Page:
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CNN boss Chris Licht slams 'uninformed vitriol' from the political left

By Sarah May on
 December 20, 2022

Having taken the reins at CNN back in May, network CEO Chris Licht recently offered some detailed insight into his new role, including the stunning admission on his part that the “uninformed vitriol, especially from the left” has taken him by surprise, as The Hill reports.

Licht's candid revelations came in a series of interviews he granted to the New York Times and provide a close-up look at his vision for the cable news outlet and the challenges he has faced since taking over for former network head Jeff Zucker.

Architect of change

The executive's tenure to date has been marked by a number of major changes in on-air talent and programming, many of which have signaled what many believe is a distinct change in tone from the network's left-leaning, anti-Trump past.

As the Daily Caller reported at the time, one of Licht's first major decisions upon taking control of the beleaguered outlet was to abruptly shut down its fledgling streaming service, CNN+, just three weeks after its launch, a move that led to a significant number of layoffs and a stunning reversal of fortune for veteran journalist Chris Wallace, who left Fox News to join the new endeavor.

In August, Licht oversaw the cancellation of longtime CNN staple, Reliable Sources as well as the ouster of its highly partisan host, Brian Stelter, as the Washington Post reported at the time.

Also caught up in the wave of Licht's attempted transformation of CNN was political journalist Chris Cillizza, who was let go in early December as part of a substantial round of layoffs at the network.

Further evidence of an intentional change in direction came in October, when it was announced that liberal prime time host Don Lemon, who had made headlines over the years for, among other things, declaring white men the “biggest terror threat in America,” would be losing his 10 p.m. time slot and moving to mornings.

“Stunning” response

The approach taken by Licht has prompted much speculation that he is hoping to steer the network ship to a more centrist place, but that is a characterization with which he has taken issue.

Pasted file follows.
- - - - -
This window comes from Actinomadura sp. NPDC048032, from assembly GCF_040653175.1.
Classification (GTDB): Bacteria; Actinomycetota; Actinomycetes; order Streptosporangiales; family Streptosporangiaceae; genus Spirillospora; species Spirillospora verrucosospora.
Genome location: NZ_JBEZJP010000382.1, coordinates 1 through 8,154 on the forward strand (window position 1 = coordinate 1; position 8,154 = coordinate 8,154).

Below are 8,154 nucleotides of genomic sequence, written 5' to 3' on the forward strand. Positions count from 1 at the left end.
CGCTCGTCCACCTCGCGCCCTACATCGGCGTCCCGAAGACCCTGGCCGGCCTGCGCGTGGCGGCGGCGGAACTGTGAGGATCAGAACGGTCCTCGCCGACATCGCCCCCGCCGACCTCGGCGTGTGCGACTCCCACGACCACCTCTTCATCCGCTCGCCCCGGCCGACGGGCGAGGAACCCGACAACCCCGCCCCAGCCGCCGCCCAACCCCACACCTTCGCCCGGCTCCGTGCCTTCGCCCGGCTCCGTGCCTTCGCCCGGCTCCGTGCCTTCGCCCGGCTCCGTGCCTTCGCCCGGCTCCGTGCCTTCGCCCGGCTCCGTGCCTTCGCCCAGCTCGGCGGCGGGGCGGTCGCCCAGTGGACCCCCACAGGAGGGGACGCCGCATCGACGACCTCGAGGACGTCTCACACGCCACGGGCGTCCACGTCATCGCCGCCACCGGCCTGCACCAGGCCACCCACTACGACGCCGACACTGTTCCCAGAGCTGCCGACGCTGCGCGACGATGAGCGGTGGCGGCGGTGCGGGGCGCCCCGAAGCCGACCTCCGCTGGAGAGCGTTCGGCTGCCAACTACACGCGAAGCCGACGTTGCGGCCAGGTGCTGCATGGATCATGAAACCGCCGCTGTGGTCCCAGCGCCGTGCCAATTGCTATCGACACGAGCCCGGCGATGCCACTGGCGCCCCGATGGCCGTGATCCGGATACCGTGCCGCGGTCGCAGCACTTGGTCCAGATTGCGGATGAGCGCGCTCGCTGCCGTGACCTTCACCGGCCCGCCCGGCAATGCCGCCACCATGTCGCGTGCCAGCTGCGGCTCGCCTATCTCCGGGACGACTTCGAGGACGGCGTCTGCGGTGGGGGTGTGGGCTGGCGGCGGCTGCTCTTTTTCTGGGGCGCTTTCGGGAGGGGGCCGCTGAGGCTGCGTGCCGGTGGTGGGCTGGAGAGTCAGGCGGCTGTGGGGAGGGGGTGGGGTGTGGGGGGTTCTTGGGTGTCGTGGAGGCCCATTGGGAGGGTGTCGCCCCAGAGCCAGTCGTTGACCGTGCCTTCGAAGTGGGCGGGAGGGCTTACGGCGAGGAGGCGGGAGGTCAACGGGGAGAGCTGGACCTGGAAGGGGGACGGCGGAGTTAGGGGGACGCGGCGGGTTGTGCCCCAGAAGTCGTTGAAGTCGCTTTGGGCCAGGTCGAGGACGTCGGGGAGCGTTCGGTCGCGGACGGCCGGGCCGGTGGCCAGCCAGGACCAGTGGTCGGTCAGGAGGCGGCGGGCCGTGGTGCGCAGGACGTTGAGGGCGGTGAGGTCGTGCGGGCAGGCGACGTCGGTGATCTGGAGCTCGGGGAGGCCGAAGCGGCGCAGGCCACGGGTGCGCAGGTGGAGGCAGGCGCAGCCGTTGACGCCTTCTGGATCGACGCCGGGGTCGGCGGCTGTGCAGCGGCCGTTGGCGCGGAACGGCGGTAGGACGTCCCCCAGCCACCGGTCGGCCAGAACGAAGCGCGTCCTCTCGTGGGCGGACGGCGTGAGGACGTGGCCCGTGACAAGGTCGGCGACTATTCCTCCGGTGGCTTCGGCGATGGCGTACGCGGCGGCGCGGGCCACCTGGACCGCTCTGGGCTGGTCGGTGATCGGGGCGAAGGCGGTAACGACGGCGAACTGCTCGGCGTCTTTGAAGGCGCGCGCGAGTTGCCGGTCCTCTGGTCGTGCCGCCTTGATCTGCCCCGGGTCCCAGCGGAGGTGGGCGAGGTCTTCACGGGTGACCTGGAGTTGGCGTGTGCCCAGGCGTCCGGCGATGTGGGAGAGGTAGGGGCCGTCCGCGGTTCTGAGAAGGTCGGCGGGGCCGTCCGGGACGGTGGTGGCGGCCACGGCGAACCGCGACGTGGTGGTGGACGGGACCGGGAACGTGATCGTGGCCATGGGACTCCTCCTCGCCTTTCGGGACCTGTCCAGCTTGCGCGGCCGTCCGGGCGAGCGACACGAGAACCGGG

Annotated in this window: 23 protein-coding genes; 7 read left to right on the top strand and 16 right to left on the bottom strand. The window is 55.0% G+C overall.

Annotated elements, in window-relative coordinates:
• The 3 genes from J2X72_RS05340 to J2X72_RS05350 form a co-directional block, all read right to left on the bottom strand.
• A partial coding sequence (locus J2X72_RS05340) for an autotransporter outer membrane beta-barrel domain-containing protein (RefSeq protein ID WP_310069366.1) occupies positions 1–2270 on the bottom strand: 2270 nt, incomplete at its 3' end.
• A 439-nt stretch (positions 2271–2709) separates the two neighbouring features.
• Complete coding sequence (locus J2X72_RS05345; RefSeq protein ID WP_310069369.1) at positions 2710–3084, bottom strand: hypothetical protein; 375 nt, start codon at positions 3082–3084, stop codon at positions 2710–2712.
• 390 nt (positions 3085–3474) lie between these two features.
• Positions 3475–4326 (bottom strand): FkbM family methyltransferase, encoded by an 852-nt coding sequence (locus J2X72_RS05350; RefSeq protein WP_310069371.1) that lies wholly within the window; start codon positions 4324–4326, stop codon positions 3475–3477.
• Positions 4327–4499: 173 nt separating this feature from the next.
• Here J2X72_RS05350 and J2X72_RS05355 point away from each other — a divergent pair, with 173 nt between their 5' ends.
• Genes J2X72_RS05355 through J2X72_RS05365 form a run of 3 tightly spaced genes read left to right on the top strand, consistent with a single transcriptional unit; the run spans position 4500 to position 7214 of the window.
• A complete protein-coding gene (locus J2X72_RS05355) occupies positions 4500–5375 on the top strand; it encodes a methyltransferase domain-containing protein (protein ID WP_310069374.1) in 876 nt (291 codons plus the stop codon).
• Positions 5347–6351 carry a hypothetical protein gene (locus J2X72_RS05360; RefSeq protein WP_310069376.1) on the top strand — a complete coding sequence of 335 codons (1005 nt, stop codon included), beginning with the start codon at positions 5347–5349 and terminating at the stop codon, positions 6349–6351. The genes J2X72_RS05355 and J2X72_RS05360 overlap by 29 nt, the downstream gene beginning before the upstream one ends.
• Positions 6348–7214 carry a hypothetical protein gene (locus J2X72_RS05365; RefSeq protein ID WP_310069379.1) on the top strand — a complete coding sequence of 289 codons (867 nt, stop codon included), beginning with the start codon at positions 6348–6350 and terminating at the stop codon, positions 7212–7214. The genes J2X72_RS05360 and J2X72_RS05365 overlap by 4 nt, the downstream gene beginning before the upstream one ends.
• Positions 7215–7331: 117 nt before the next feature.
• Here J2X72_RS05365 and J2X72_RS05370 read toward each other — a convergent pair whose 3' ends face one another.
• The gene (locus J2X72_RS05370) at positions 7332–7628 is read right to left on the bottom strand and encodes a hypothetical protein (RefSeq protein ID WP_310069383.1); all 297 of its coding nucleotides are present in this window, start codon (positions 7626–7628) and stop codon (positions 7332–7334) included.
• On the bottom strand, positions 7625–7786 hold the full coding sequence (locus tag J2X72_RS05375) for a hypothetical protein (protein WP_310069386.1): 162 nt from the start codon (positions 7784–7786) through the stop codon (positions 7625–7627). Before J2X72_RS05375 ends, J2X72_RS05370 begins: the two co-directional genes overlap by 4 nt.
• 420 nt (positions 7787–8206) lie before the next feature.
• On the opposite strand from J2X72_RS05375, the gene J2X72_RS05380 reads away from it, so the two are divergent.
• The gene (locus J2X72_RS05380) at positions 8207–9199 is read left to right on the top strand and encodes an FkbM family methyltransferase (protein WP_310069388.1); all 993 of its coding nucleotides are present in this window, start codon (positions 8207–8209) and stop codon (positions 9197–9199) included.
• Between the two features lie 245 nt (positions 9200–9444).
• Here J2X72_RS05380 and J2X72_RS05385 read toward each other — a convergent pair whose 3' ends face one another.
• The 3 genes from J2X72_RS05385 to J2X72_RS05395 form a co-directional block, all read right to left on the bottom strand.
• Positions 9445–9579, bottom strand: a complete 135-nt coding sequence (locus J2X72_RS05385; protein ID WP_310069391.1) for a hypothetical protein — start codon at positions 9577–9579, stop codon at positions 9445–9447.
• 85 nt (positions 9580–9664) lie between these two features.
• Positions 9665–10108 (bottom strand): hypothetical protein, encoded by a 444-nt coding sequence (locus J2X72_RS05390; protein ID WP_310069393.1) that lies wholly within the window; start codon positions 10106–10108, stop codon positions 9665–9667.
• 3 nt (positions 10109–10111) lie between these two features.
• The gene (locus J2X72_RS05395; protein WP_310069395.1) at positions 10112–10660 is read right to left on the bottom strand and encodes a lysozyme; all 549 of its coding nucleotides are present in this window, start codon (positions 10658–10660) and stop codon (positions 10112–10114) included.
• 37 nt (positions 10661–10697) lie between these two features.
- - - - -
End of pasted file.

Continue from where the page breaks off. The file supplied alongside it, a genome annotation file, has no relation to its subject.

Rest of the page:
Instead, Licht explained to the Times, he wants the network he helms to facilitate a “rational conversation about polarizing issues” so that the audience could “take what they've heard to the dinner table and have a discussion.”

Those endeavors have apparently not always been well-received, according to Licht, but the reactions he has received have only served to bolster his resolve.

“The uninformed vitriol, especially from the left, has been stunning. Which proves my point: so much of what passes for news is name-calling, half-truths and desperation,” Licht said.

Undeterred, Licht is holding fast to the high hopes he has for the company he leads, ambitiously asserting, “I want CNN to be essential to society. If you're essential, then the revenue will follow.”

Ignoring the noise

An apparent optimist, or perhaps a glutton for punishment, Licht has ignored the advice of those within the industry who suggested he ought not tackle something as daunting as the transformation of CNN – including talk show host Stephen Colbert, whose CBS show he produced before joining the cable outlet.

As the Washington Examiner notes, Colbert cautioned Licht about making the leap, telling him, according to the Times, “Definitely don't go do that.”

“CNN would be lucky to get you. But you're my friend, and I'm telling you not to go,” Colbert recalled imploring his colleague.

Responding that the CNN job was akin to a “calling,” Licht brushed off Colbert's advice and moved forward anyhow.

According to Colbert, he speaks with Licht on an almost-weekly basis, beginning every chat with the reminder, “I told you so,” perhaps in reference to the ongoing economic difficulties facing the network, the repeated rounds of layoffs the CEO has had to oversee, and a pattern of disappointing ratings.

Whether Licht's vision of a more “rational conversation” on CNN's airwaves in the coming months comes to fruition is something that remains to be seen, but it appears certain that the network's boss is unwilling to revert to the prior programming formula that frequently yielded controversy and ultimately brought about decline.